So in order to connect the animated world to ours, we have to choose something in between: something that is not anime and also not live action. That is why we did the rotoscoping this time. If someone asks whether rotoscoping is the best choice, we wouldn’t know. But we try rotoscoping first anyway, then we think, and that’s the case. Does that make sense?

Q: Did you expect to get backlash to episode 1?

Nagahama: I knew there would be criticism because we chose the method that we did. Even if this rotoscoping was accused of being creepy, it’s way better than if the audience didn’t feel anything. Tor example, this aired on TV: so if you turn on the TV at midnight, you can watch this show and see that this anime is so different from the usual anime. So it’s creepy. But 5 years from now, if this anime is still sold, you’ll see it and think, “oh this is that creepy anime, maybe I should give a try.” And then you’ll watch it, and if you discover something new from that, I would be happy.

There are so many anime in Japan, and most of them fail to leave any lasting impression. I didn’t want my anime to be just another show, and I didn’t want to treat the original work that way. That’s how I felt.

Q: How did you develop your own personal directing style?

Nagahama: well, I don’t have my own style until I actually start work on it. Why was Mushi-shi unique? Because Mushi-shi’s original manga is unique. Same with Detroit Metal City and Aku no Hana as well. Because the original mangas are so distinctive, the motion picture will be distinctive. Thus the original manga determines the direction of my artistic method. If I ever did Mushishi again, it would be in the same style, I won’t make it rotoscoped. (Laughs.)

Q: I was just wondering, how you pick your projects? What do you search for to find what to work on?

Nagahama: I really wanted to do Mushi-shi, so I begged them to let me do it, and I could die happily if I did it. But I’m still alive even after Mushi-shi, so that means I can’t accept death. As for Detroit Metal City, I refused at first. But then a different idea popped up in me, so I animated that too. Aku no Hana was the same.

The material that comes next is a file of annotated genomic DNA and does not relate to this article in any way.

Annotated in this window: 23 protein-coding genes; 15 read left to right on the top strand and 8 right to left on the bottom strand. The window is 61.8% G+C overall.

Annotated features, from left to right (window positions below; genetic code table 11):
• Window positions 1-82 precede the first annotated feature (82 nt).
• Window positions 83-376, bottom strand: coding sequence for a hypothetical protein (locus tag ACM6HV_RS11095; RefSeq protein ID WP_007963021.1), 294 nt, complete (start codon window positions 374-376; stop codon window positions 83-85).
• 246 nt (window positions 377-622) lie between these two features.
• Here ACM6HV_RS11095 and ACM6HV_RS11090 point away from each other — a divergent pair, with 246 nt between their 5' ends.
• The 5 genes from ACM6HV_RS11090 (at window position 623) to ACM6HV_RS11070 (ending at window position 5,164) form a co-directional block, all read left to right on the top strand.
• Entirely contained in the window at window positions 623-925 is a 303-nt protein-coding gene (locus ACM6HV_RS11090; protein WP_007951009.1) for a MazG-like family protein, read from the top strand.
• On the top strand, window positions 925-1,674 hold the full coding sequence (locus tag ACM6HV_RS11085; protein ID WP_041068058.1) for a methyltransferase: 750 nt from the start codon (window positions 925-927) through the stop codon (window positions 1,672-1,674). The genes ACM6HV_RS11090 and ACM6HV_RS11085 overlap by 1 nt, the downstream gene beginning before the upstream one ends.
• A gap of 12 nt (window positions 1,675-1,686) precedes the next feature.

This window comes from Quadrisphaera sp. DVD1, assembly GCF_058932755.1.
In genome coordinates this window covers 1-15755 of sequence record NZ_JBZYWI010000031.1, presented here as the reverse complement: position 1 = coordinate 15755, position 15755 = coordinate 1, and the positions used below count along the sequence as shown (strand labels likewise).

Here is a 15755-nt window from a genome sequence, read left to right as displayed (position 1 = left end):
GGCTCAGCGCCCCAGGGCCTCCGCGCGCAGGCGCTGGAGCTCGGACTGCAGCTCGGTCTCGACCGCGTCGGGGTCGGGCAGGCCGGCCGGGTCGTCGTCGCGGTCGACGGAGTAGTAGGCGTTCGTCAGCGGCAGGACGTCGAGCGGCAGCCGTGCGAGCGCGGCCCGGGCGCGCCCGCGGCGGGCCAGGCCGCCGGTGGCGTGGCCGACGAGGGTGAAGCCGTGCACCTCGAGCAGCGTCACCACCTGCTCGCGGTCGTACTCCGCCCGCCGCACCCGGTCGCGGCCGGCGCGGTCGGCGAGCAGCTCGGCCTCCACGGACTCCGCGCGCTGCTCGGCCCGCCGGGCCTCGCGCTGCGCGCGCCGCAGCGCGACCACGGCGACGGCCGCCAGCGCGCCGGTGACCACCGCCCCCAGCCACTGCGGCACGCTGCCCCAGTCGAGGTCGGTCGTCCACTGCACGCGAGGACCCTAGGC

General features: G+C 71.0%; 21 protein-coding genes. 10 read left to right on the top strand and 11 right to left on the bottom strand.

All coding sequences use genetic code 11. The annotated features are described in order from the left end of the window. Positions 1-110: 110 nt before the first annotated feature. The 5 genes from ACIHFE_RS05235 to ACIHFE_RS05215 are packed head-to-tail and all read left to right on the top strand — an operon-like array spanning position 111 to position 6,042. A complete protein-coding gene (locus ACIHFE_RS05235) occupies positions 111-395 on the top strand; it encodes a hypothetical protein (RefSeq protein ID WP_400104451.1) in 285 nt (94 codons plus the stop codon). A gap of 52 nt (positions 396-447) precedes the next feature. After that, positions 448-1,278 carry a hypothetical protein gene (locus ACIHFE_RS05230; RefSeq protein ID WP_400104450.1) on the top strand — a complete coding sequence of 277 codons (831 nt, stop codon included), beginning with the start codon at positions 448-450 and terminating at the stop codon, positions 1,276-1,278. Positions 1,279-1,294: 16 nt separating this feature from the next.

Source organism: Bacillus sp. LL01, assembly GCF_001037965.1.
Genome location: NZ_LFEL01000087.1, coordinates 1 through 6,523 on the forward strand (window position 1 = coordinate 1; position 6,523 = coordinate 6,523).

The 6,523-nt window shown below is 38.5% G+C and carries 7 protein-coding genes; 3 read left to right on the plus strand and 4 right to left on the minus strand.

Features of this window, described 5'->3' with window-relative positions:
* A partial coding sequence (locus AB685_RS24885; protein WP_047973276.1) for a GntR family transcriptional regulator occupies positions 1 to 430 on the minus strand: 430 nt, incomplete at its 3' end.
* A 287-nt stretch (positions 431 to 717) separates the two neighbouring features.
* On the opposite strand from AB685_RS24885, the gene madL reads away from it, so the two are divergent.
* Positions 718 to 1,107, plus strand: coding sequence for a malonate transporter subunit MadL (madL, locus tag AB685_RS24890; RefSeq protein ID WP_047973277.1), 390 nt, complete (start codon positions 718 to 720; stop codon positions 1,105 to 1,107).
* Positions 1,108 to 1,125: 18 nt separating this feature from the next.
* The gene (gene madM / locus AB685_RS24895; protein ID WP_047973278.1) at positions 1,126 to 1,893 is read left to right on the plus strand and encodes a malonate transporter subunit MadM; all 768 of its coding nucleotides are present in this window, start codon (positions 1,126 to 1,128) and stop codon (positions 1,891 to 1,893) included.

So I did only two types of work: one I really wanted to do, or ones I refused at first but but did anyway. And I think it will be like that in the future.

Screen Shot 2013-06-21 at 12.00.18 AM

Q (by Omo): The stuffed animal [on the bed] from episode 7 – is that actually the voice actor’s rotoscoped bear? (It resembles one from another anime.) Also was the hair rotoscoped [in the end credits with the manga-ka, Oshimi]?

Nagahama: Really? these dolls were of the actress that played Saeki, Yuriko Mishina, so I made her bring her own dolls. And the doll had very long limbs, like Jason, so I folded it and tied it and put it there. But as a result, I reckon it resembled Gooter.

Screen Shot 2013-06-20 at 11.55.51 PM

As for [Oshimi’s] hair, this is the first time I was asked that question both in Japan and the USA! Everyone asks about the rotoscoping because it leaves such a strong impression. So, to tell you the truth, that end credit self-portait was in the original manga and I drew it myself: I traced and made the original picture for the animation. I used different material for the hair and made it move. Most of Aku no Hana is of course animated in the opposite way, but for the end card I had actually wanted to do it in Flash, almost as a symbol of this anime. But no one could do a Flash animation, so I made them animate the hair in a Flash-like style. That gave it a weird atmosphere, and the picture that come out made me say, ummmm.

Q: The soundtrack and animation create a very unique atmosphere. How did you want the viewer to feel through that?

Nagahama: Atmosphere? That’s difficult to answer. Mushiishi was the same and this time Aku No Hana is the same.